Over the past few months, analysts have tried to piece together a clearer picture of the Fed’s timing for moving on the three expected interest-rate increases this year, as well as when it intends to start the process of unwinding its massive balance sheet.
On Wednesday, the Fed moved forward with its second rate rise of 2017 and unveiled some details of its plan to shrink the balance sheet that has grown to a massive size in the wake of the financial crisis. That has left analysts to ponder when to expect the Fed’s next moves at its four remaining meetings of the year.
In a note following today’s announcement, Bank of America Merrill Lynch analysts said in a report that they now expect the balance sheet normalisation to begin in September, with the third rate increase of 2017 penciled in for December:
The RBI has trained its guns on a dozen bank accounts that are awash with bad loans for action under insolvency rules that could lead to the liquidation of the companies.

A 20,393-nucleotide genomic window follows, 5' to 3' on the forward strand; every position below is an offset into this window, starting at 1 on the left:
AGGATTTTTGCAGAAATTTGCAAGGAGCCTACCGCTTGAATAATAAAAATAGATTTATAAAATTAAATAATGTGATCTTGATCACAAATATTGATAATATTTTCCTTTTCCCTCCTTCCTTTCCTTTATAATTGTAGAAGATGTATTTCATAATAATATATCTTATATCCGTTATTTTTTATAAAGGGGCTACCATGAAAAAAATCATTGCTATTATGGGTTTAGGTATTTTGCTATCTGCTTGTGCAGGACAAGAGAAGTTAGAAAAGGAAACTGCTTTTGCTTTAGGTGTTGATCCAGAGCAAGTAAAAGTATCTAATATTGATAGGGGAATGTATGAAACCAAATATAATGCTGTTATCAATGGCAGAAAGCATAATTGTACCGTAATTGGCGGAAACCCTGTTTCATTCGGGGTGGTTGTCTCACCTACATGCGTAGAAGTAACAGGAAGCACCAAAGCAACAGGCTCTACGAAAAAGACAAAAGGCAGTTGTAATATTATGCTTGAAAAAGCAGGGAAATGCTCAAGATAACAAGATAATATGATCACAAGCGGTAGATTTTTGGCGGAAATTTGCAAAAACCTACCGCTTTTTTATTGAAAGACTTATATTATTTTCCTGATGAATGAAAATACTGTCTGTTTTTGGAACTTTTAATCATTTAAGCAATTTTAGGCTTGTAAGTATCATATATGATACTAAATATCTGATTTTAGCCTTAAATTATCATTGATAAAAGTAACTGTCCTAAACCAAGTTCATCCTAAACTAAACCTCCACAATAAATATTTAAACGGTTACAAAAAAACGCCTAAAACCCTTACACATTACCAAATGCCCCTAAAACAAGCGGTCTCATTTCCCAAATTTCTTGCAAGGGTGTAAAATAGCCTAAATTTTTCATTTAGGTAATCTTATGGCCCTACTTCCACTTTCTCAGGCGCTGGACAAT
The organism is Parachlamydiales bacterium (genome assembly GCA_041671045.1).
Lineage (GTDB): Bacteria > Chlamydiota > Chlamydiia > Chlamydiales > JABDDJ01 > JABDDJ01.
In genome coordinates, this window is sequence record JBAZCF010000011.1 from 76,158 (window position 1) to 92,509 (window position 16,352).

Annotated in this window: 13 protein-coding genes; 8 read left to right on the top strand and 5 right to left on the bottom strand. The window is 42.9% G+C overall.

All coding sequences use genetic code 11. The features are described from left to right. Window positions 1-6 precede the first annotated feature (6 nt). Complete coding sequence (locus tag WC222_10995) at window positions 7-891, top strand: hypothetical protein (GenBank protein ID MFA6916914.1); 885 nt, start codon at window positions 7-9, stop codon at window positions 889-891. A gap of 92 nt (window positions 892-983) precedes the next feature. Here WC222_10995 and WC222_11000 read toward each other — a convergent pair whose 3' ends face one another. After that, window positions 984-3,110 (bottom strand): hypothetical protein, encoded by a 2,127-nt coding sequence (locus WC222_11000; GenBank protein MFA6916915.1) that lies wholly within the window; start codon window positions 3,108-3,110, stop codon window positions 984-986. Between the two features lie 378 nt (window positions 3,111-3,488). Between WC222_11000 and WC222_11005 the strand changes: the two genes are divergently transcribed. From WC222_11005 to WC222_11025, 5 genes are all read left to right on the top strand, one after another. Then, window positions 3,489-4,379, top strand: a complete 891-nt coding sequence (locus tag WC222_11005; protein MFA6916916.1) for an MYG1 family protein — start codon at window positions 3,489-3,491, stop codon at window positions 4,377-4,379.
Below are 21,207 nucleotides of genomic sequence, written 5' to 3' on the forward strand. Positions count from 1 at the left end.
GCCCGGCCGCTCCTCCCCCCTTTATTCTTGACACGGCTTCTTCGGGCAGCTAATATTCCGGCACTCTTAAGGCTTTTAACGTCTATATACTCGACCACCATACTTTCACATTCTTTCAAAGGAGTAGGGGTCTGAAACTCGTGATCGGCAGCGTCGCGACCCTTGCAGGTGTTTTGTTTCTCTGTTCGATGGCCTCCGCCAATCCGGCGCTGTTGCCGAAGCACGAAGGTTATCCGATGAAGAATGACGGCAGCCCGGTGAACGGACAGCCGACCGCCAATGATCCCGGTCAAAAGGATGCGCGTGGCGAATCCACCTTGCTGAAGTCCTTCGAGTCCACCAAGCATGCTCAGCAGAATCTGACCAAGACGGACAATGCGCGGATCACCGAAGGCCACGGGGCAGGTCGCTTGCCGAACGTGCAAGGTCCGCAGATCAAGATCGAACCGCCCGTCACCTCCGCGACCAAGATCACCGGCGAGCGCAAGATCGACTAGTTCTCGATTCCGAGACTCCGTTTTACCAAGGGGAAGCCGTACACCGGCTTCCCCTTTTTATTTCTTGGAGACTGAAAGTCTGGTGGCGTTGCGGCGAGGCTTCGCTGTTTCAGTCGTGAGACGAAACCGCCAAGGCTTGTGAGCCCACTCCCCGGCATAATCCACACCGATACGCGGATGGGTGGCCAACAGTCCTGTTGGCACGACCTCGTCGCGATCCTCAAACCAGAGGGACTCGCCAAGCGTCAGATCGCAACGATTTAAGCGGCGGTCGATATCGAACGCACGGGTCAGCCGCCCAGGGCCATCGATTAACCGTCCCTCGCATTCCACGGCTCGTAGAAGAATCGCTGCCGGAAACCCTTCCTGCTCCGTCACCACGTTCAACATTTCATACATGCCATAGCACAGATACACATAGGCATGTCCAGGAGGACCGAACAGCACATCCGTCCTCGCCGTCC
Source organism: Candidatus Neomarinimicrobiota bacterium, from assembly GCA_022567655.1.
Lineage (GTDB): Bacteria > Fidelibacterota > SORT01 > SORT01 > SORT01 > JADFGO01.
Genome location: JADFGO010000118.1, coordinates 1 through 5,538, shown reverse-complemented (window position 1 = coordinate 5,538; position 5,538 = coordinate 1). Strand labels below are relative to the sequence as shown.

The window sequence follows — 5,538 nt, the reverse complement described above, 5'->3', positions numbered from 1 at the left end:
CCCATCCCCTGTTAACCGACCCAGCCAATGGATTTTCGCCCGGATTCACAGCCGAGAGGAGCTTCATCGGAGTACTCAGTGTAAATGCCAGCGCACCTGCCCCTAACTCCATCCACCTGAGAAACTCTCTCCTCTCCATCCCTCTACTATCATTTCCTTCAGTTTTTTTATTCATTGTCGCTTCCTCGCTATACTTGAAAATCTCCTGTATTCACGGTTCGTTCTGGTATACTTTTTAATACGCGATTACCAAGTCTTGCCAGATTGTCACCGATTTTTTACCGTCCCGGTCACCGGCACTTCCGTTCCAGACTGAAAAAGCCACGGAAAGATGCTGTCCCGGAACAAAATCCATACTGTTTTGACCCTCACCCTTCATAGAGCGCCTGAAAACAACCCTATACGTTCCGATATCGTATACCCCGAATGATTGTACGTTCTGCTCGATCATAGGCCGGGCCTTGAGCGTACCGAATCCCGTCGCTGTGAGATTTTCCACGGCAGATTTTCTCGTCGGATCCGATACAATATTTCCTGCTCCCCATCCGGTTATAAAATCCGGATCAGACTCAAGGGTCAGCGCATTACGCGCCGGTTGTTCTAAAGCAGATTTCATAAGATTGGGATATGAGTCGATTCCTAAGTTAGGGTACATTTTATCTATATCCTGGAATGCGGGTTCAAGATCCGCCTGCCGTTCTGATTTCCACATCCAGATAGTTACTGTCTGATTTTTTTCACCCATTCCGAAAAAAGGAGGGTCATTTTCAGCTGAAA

An internal committee of the Reserve Bank of India (RBI) has identified the 12 accounts that would be considered for resolution under Insolvency and Bankruptcy Code (IBC).
These accounts account for around 25 per cent of the gross non-performing assets (NPAs) of the banking system. Bad loans in the banking system are estimated at over Rs 8 lakh crore, meaning the NPAs in the 12 accounts are at over Rs 2 lakh crore.
The RBI had constituted an Internal Advisory Committee (IAC) comprising independent members of its board to advise it on cases that may come under the insolvency code.
This was part of an action plan of the central bank against bad loans under Banking Regulation (Amendment) Ordinance, 2017.
According to the ordinance, the RBI can issue directions to banks to initiate insolvency proceedings against defaulters.